Focusing on how the topic is introduced and encouraging participants to discuss what they are learning and come to their own conclusions helps participants to apply and implement learning immediately.

Even in 2012 our corporate training sessions are still often set up and delivered with the thought that because we're teaching adults we can give them a PowerPoint content dump and quickly get them back to work. It's time for this to change so employees can leave the classroom with practical knowledge to enhance how they do their work and profit the company.

This will happen by redesigning the look and feel of the classroom, streamlining and customizing the learning content, and using interactive techniques and activities to ensure that employees are trained so they can use their new knowledge right after they leave the classroom.

What is it?

Taking a consulting approach to understand learners, and then incorporating proven adult learning and interactive—and enjoyable—facilitation techniques, results in training that learners actually understand, have fun with, remember, and, therefore, put into use.

Why it works

It's all about putting the learner at the center. No longer is the classroom about the subject matter expert who instructs a class. Instead, it's about empowering those in the classroom to be responsible for their own learning by enabling them to experience and test new skills in a safe environment.


To implement this type of training you need to consider the following design outline.

Set expectations up front. What should learners expect when they enter the classroom? In a learner-centric classroom, this isn't just about sending an agenda in advance, but letting people know they will be engaged and expected to actively participate and to make presentations. Let them know that there will be no PowerPoint presentations or long lectures. Pass on this information before the training program to help people show up with the right mindset for learning.

Set up a nontraditional classroom. Take out tables to create an open and interactive classroom where people will feel comfortable having the tough conversations that really challenge everyone. Only use chairs and set them up in a U-shape (depending on classroom size). To give learners a sense of what will happen during the session, place visual displays on the walls to show what people will learn and place flipcharts around the room for interactive use. Play music when people arrive to create a good ambiance and encourage learners to talk to one another.


Facilitate learner connections. Ensure that the facilitator has connected with all learners and, in turn, that the learners have all connected with one another at the beginning of training. Instead of introductions in the round, offer a short connecting exercise or an icebreaker. Perhaps give everyone three tracks of music and have them introduce themselves to as many people as possible, offering three things about themselves. At the end of the music tracks the facilitator could choose three people to introduce all of the people they met. This makes it much more interactive and memorable than the usual introductions in rounds. Tailor the exercise to the audience.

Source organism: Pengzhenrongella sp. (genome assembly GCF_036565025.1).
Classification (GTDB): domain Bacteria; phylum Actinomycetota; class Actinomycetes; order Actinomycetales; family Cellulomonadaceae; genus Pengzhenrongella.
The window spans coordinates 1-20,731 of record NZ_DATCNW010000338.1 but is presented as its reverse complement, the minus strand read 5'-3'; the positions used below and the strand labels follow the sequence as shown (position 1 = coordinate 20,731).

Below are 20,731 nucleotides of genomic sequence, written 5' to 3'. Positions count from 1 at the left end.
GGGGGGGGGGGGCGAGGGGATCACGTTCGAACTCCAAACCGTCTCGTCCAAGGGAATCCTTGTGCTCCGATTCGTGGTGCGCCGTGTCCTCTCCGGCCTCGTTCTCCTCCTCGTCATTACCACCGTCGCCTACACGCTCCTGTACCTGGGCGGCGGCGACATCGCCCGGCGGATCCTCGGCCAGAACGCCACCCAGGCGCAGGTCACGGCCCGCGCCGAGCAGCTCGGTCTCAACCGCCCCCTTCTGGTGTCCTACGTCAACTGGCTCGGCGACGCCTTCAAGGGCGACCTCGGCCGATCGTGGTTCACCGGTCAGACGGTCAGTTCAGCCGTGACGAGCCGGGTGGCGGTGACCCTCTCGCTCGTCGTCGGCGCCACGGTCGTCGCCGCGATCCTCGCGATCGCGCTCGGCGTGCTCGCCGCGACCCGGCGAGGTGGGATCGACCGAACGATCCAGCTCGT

Warm up learners for interactivity. The first activity will be one that is interactive and meant to get people in the right space for the learning they will be asked to do. It is not just a simple shout out of "what's in it for me," but also a warm-up for the brain, and often is done in a small group. Possibly ask learners about their expectations or inquire about the challenges they are trying to address.

Facilitate learner self-discovery. Lessons that feature live case studies of actual work, role plays with feedback from peers, and the opportunity to create a new process that learners can implement when they return to work are the type of learning that participants will get during the training session. These lessons are longer in length. They are created in a way that the facilitator sets the ground work or information to be learned, then enables the learners to self-discover what they need to know to implement the topic in their work environment the following day.

Review and reflect on the learning. Finally, give learners time to make notes, think introspectively on what they have learned, and share that learning with others to make sure what is learned is being retained. This will happen at key points throughout the training.


A good way to measure the success of this training is by comparing answers to questions about the learners' experiences before and after the training session. What did they feel their level of knowledge was before and after the training? What was the quality of work they expected to produce and their intent to use the tools they were taught? We consistently see a 30 percent jump in knowledge when we ask these questions.

When people speak about great learning experiences, they don't often say, "When I listened to someone tell me about a subject for eight hours, I learned everything I needed to know on the subject." Instead, they talk about a time when something didn't go well, what they learned from that experience, and what they learned to do differently. Or they talk about a time when someone gave them advice about a problem and how successful they were when they took the person's advice. These experiences are what last with us throughout life and what we remember.